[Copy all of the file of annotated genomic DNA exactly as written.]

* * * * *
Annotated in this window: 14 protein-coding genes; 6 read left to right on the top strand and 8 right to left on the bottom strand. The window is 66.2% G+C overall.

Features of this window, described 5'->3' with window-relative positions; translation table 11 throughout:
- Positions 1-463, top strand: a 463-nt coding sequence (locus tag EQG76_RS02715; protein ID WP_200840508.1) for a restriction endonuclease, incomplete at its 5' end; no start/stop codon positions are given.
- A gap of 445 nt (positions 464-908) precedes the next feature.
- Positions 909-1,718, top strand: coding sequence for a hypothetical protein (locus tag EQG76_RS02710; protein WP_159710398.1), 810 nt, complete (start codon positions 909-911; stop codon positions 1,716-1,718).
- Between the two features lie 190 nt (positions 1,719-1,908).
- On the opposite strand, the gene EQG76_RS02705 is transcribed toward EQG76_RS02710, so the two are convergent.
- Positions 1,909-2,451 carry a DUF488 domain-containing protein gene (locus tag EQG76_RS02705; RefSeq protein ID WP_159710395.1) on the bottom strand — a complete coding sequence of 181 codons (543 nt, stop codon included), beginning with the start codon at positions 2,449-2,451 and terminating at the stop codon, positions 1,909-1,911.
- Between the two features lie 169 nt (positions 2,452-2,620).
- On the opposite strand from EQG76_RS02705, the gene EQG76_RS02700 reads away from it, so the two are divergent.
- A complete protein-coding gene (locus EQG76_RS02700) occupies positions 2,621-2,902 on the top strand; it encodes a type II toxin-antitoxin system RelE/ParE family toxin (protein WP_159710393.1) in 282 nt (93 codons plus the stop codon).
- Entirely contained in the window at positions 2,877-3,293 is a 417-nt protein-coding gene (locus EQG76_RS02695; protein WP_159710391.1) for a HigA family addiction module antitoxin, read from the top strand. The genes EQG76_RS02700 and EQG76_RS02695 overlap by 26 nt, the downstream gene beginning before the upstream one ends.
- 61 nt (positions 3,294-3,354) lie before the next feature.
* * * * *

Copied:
Annotated in this window: 14 protein-coding genes; 6 read left to right on the top strand and 8 right to left on the bottom strand. The window is 66.2% G+C overall.

Features of this window, described 5'->3' with window-relative positions; translation table 11 throughout:
- Positions 1-463, top strand: a 463-nt coding sequence (locus tag EQG76_RS02715; protein ID WP_200840508.1) for a restriction endonuclease, incomplete at its 5' end; no start/stop codon positions are given.
- A gap of 445 nt (positions 464-908) precedes the next feature.
- Positions 909-1,718, top strand: coding sequence for a hypothetical protein (locus tag EQG76_RS02710; protein WP_159710398.1), 810 nt, complete (start codon positions 909-911; stop codon positions 1,716-1,718).
- Between the two features lie 190 nt (positions 1,719-1,908).
- On the opposite strand, the gene EQG76_RS02705 is transcribed toward EQG76_RS02710, so the two are convergent.
- Positions 1,909-2,451 carry a DUF488 domain-containing protein gene (locus tag EQG76_RS02705; RefSeq protein ID WP_159710395.1) on the bottom strand — a complete coding sequence of 181 codons (543 nt, stop codon included), beginning with the start codon at positions 2,449-2,451 and terminating at the stop codon, positions 1,909-1,911.
- Between the two features lie 169 nt (positions 2,452-2,620).
- On the opposite strand from EQG76_RS02705, the gene EQG76_RS02700 reads away from it, so the two are divergent.
- A complete protein-coding gene (locus EQG76_RS02700) occupies positions 2,621-2,902 on the top strand; it encodes a type II toxin-antitoxin system RelE/ParE family toxin (protein WP_159710393.1) in 282 nt (93 codons plus the stop codon).
- Entirely contained in the window at positions 2,877-3,293 is a 417-nt protein-coding gene (locus EQG76_RS02695; protein WP_159710391.1) for a HigA family addiction module antitoxin, read from the top strand. The genes EQG76_RS02700 and EQG76_RS02695 overlap by 26 nt, the downstream gene beginning before the upstream one ends.
- 61 nt (positions 3,294-3,354) lie before the next feature.